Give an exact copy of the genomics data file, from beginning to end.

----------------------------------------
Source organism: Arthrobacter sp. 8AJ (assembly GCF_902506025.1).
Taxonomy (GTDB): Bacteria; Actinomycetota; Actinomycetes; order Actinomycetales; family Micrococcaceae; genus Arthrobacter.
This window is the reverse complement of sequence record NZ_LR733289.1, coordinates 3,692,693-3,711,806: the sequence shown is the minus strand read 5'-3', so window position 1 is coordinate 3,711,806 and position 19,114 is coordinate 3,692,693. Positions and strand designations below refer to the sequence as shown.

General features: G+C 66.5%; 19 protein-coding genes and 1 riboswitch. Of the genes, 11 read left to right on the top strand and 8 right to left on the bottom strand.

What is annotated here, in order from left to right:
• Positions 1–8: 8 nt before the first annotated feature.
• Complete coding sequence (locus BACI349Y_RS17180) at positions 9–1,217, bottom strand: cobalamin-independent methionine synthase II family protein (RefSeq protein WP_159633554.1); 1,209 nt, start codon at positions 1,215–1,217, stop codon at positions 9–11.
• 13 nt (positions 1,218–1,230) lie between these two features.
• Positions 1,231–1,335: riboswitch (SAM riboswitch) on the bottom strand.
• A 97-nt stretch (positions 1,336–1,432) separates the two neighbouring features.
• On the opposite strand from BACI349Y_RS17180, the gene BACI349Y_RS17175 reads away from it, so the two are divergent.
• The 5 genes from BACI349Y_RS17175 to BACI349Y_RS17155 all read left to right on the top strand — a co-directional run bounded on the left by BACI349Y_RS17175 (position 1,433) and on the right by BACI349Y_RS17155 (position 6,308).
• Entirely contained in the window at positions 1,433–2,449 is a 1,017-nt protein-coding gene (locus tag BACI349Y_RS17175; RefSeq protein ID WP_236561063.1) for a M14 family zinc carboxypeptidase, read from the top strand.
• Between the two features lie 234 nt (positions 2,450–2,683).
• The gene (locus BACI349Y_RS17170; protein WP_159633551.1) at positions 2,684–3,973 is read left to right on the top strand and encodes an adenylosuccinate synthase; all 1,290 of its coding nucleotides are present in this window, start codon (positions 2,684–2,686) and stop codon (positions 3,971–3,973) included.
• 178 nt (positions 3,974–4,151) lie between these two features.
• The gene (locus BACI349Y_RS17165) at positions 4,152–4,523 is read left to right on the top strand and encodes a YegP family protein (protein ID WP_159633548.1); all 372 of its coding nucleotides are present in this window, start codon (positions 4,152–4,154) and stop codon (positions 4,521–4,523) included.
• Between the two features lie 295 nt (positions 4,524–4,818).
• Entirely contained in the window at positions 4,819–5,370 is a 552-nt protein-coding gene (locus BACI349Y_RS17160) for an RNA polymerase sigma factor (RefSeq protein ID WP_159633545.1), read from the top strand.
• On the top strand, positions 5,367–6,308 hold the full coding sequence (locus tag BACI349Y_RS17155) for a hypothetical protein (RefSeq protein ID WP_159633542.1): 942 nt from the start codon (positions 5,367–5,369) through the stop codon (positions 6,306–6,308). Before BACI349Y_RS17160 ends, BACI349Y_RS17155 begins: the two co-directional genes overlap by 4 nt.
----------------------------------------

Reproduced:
Source organism: Arthrobacter sp. 8AJ (assembly GCF_902506025.1).
Taxonomy (GTDB): Bacteria; Actinomycetota; Actinomycetes; order Actinomycetales; family Micrococcaceae; genus Arthrobacter.
This window is the reverse complement of sequence record NZ_LR733289.1, coordinates 3,692,693-3,711,806: the sequence shown is the minus strand read 5'-3', so window position 1 is coordinate 3,711,806 and position 19,114 is coordinate 3,692,693. Positions and strand designations below refer to the sequence as shown.

General features: G+C 66.5%; 19 protein-coding genes and 1 riboswitch. Of the genes, 11 read left to right on the top strand and 8 right to left on the bottom strand.

What is annotated here, in order from left to right:
• Positions 1–8: 8 nt before the first annotated feature.
• Complete coding sequence (locus BACI349Y_RS17180) at positions 9–1,217, bottom strand: cobalamin-independent methionine synthase II family protein (RefSeq protein WP_159633554.1); 1,209 nt, start codon at positions 1,215–1,217, stop codon at positions 9–11.
• 13 nt (positions 1,218–1,230) lie between these two features.
• Positions 1,231–1,335: riboswitch (SAM riboswitch) on the bottom strand.
• A 97-nt stretch (positions 1,336–1,432) separates the two neighbouring features.
• On the opposite strand from BACI349Y_RS17180, the gene BACI349Y_RS17175 reads away from it, so the two are divergent.
• The 5 genes from BACI349Y_RS17175 to BACI349Y_RS17155 all read left to right on the top strand — a co-directional run bounded on the left by BACI349Y_RS17175 (position 1,433) and on the right by BACI349Y_RS17155 (position 6,308).
• Entirely contained in the window at positions 1,433–2,449 is a 1,017-nt protein-coding gene (locus tag BACI349Y_RS17175; RefSeq protein ID WP_236561063.1) for a M14 family zinc carboxypeptidase, read from the top strand.
• Between the two features lie 234 nt (positions 2,450–2,683).
• The gene (locus BACI349Y_RS17170; protein WP_159633551.1) at positions 2,684–3,973 is read left to right on the top strand and encodes an adenylosuccinate synthase; all 1,290 of its coding nucleotides are present in this window, start codon (positions 2,684–2,686) and stop codon (positions 3,971–3,973) included.
• 178 nt (positions 3,974–4,151) lie between these two features.
• The gene (locus BACI349Y_RS17165) at positions 4,152–4,523 is read left to right on the top strand and encodes a YegP family protein (protein ID WP_159633548.1); all 372 of its coding nucleotides are present in this window, start codon (positions 4,152–4,154) and stop codon (positions 4,521–4,523) included.
• Between the two features lie 295 nt (positions 4,524–4,818).
• Entirely contained in the window at positions 4,819–5,370 is a 552-nt protein-coding gene (locus BACI349Y_RS17160) for an RNA polymerase sigma factor (RefSeq protein ID WP_159633545.1), read from the top strand.
• On the top strand, positions 5,367–6,308 hold the full coding sequence (locus tag BACI349Y_RS17155) for a hypothetical protein (RefSeq protein ID WP_159633542.1): 942 nt from the start codon (positions 5,367–5,369) through the stop codon (positions 6,306–6,308). Before BACI349Y_RS17160 ends, BACI349Y_RS17155 begins: the two co-directional genes overlap by 4 nt.